Internet speeds and costs

Here’s where we stand:

raw[1]

61Mbps? 0.27$ per Mb/month!I want to go to Japan!

in: http://files.redux.com/images/b3a38a65dc1991703826b71ef1d2e752/raw

Saturday, October 24, 2009

eSATA versus USB

LaCie Hard Disk, Design by Neil Poulton

I’ve finally bought an eSATA external drive, a 1GB LaCie. Has it supports eSATA + Firewire + USB, I’ve decided to do a little home benchmarking. Here are the results:

 

USB

image

 

eSATA

image

 

Uau!… Bye-bye USB, here’s my new VM disk :)

 

And here are my internal disk results:

 

image

 

Strangely enough, these are worse than eSATA.

 

Update: I’m copying my VMs to my new eSATA external drive at 57MB/s. Cool.

 

<update>

Here’s a benchmark for another drive and external case (with eSATA):

image

This is a 2.5 disk. And the benchmark results are not so bright…

</update>

 

<update>

And here’s yet another cool setting from another development server we have:

hdtach

</update>

Friday, October 23, 2009

SQL Azure Migration Wizard

Here’s the easiest way to migrate your SQL database to SQL Azure: SQL Azure Migration Wizard:

The SQL Azure Migration Wizard helps you migrate your local SQL Server 2005 / 2008 databases into SQL Azure. The wizard walks you through the selection of your SQL objects, creates SQL scripts suitable for SQL Azure, and allows you to migrate your data.

Thursday, October 22, 2009

Windows 7 early adopters

Here’s one I’ve forgot to mention: the company I work for, Link Consulting, is one of the 30 Portuguese companies that are Windows 7 early adopters.

Other than me (I’m a full-time beta early-adopter of all Windows OS’s since I can remember), we’ve been massively installing Windows 7 and Windows Server 2008 on our development and production environments.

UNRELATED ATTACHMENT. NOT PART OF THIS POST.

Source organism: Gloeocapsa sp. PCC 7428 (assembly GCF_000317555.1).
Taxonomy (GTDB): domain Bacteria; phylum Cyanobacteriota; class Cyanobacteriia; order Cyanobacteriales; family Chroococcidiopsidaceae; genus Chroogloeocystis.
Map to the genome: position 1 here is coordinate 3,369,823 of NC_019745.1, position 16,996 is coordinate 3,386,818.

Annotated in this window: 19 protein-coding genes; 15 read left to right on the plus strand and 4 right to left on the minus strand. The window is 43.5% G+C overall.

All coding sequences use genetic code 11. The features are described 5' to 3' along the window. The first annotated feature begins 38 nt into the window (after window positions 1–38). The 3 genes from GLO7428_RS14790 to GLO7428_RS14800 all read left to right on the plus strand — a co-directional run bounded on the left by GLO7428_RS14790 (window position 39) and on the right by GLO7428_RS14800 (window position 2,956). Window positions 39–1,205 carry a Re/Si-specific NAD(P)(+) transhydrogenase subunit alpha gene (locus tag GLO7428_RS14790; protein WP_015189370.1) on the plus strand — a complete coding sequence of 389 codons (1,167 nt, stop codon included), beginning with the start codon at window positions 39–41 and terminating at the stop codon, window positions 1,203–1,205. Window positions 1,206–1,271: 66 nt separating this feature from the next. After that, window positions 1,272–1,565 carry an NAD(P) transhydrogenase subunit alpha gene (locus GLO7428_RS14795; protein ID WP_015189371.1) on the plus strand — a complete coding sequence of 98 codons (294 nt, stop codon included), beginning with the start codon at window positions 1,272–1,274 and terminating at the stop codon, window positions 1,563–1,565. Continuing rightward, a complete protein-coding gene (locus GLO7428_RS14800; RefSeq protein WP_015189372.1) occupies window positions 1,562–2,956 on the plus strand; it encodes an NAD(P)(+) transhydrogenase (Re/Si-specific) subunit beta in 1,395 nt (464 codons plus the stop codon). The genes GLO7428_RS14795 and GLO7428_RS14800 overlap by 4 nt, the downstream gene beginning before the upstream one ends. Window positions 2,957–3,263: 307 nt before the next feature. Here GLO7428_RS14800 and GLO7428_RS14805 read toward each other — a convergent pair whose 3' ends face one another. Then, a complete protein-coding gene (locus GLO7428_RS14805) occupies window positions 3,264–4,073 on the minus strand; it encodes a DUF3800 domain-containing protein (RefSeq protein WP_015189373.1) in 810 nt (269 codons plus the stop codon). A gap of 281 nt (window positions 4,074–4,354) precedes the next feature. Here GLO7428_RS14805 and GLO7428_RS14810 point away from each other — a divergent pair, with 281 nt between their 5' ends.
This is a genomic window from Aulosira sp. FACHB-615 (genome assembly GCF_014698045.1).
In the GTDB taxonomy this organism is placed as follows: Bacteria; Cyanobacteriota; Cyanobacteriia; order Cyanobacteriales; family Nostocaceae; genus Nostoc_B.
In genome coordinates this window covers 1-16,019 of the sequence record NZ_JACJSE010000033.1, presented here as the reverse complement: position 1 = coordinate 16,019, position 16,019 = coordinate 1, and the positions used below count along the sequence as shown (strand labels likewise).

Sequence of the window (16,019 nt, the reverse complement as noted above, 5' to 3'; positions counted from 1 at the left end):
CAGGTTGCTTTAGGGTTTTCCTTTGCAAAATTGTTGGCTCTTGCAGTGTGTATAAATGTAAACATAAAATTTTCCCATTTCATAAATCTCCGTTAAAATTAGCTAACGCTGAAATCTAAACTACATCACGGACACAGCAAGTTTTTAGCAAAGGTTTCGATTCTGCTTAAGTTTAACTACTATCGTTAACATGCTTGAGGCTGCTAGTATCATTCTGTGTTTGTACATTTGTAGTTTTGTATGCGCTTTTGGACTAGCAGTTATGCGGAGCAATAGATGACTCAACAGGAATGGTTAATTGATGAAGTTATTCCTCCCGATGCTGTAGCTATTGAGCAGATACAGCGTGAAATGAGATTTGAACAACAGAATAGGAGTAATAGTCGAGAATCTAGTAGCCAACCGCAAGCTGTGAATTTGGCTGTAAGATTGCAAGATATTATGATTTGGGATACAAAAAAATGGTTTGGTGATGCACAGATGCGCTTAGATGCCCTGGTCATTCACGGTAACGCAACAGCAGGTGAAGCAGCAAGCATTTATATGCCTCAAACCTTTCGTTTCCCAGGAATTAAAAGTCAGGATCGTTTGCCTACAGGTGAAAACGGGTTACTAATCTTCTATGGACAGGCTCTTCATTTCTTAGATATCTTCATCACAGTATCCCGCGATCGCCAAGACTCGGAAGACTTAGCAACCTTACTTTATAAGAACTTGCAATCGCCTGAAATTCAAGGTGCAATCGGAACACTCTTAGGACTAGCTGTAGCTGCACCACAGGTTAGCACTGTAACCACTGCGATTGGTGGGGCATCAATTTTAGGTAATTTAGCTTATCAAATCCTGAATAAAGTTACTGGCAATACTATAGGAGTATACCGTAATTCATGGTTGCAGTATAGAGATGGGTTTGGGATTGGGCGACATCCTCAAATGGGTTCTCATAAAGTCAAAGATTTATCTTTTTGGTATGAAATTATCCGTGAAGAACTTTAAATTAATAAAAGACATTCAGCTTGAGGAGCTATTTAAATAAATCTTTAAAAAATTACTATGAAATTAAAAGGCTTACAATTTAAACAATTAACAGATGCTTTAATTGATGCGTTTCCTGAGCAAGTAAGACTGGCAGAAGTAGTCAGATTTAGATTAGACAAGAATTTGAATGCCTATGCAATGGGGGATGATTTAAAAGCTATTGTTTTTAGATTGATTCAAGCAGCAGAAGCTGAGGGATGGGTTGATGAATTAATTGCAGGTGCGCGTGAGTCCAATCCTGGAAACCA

Here’s a link to that news (in Portuguese).

Monday, October 19, 2009

Shrinking a Windows 7 disk

Windows 7 natively supports shrinking a disk, but doesn’t support reallocating the files to allow it.

Here’s a cool tool to do it: Power Defragmenter (GUI interface for sysinternals contig).

Here’s a cool howto: Working Around Windows Vista’s "Shrink Volume" Inadequacy Problems.

Wednesday, October 14, 2009

The coolest periodic table!

Here’s something worth printing and posting on my daughter's study:

pt_preview_080409[1] 

Read about it here, where the blogger states:

Not just a boring list of elements and stuff, but also includes things that actually use these basic building blocks of our universe

Cool!

Monday, October 12, 2009

Adobe PDF preview handler on 64-bit Windows version

Here’s a cool fix. It’s a simple 1 entry .reg file that Adobe just refuses to post… Arghh….

Thursday, October 08, 2009

Thursday, October 01, 2009

Internet is now a better place

ICANN (Internet Corporation for Assigned Names and Numbers) is now more independent from one country only, as its control is being decentralized to other countries. As you all know, it was controlled by a US organization.

This are great news to the internet. I’d like to express my congratulations to the U.S. Department of Commerce for recognizing the need to give this baby away. They did a great job with raising this baby, but now it’s time for letting it go. Thanks :)

Development Catharsis :: Copyright 2006 Mário Romano